To the uninitiated, it would seem that a law preventing motorists from smiling while in the New Jersey department of motor vehicles would be superfluous. But wonders never cease. In September, the Garden State’s authorities began to enforce a new rule that prohibited applicants from smiling in their driver’s-license photograph. The change is the product of new face-recognition software that has been implemented statewide. It works by comparing the master license image to subsequently collected shots and ensuring that they match up. Smiling and other exaggerated gestures are problematic, as they render it more difficult for the software to recognize the subject in everyday situations, a complication that inexorably leads one to the conclusion that the powers that be in New Jersey do not expect its citizens to be smiling very much while going about their business.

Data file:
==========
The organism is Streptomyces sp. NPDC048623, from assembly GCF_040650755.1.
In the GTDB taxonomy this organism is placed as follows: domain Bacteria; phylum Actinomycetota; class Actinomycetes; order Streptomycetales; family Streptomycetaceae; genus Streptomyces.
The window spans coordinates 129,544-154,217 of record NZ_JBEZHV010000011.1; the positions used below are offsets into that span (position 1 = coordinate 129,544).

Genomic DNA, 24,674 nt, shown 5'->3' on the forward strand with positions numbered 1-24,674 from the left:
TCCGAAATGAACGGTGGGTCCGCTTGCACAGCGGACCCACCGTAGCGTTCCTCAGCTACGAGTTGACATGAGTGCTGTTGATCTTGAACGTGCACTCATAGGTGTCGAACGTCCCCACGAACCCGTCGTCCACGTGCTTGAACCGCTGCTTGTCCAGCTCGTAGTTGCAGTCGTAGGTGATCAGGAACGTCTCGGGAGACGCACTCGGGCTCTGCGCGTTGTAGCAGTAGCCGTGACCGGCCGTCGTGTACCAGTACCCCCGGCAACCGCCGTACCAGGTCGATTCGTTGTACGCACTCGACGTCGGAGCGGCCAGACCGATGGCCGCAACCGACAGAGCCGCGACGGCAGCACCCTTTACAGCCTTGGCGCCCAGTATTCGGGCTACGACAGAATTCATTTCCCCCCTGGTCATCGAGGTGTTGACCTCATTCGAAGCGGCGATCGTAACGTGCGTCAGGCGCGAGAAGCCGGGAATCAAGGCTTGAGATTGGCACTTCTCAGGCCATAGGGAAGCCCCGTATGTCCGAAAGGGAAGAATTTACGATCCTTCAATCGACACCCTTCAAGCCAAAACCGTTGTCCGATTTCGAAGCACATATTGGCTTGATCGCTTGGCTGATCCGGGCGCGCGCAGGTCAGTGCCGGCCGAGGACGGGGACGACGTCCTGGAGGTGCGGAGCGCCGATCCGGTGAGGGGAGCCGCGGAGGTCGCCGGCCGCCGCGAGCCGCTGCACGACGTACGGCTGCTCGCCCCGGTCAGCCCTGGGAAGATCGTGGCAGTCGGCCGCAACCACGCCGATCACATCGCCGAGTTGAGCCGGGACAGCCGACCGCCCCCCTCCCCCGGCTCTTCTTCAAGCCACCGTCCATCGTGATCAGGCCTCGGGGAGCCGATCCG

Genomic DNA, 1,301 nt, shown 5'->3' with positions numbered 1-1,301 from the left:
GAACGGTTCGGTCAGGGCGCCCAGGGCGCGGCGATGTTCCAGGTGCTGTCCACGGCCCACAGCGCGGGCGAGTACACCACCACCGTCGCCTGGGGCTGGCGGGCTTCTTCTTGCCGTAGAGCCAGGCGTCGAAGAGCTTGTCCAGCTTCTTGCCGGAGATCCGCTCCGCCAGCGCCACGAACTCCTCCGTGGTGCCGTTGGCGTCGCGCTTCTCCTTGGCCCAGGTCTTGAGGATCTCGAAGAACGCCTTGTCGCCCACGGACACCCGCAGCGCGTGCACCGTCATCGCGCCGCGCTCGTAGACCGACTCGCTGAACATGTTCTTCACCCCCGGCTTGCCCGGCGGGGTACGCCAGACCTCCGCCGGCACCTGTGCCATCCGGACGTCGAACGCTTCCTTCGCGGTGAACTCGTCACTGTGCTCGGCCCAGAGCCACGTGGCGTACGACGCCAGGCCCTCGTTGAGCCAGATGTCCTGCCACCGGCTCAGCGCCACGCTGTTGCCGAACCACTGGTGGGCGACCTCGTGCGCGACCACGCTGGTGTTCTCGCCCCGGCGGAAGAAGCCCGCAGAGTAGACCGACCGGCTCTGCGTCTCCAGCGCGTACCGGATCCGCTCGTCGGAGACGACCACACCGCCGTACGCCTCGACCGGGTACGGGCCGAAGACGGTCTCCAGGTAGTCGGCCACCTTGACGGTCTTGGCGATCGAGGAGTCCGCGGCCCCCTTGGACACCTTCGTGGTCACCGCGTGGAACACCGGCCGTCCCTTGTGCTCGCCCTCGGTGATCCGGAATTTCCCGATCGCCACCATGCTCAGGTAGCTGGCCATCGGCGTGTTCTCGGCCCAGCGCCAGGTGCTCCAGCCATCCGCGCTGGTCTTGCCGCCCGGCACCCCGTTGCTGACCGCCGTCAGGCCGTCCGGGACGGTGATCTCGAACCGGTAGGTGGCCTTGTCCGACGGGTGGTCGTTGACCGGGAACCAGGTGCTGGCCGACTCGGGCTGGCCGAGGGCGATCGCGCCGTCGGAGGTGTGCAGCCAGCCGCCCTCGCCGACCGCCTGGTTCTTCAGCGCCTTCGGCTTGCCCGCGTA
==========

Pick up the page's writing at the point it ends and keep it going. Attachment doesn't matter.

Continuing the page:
Also in New Jersey, Democratic assemblywoman L. Grace Spencer, whose legislative achievements include co-sponsoring a bill to designate walking “the New Jersey State Exercise,” has introduced a first-in-the-nation measure requiring cats and dogs to wear seatbelts or incur fines for their owners. The widespread failure of pets to buckle up is “a bigger issue than people realize,” according to Spencer. Drivers who refuse to properly restrain their animals would face penalties ranging from $25 in most cases to $1,000 for infractions deemed “inhumane treatment,” such as allowing a dog to ride in the bed of a pickup truck. Bloomberg News reported that Governor Chris Christie has not taken a position on the proposed law. Perhaps the governor should make his opposition known, lest President Romney face impeachment the first time his official limo travels through New Jersey.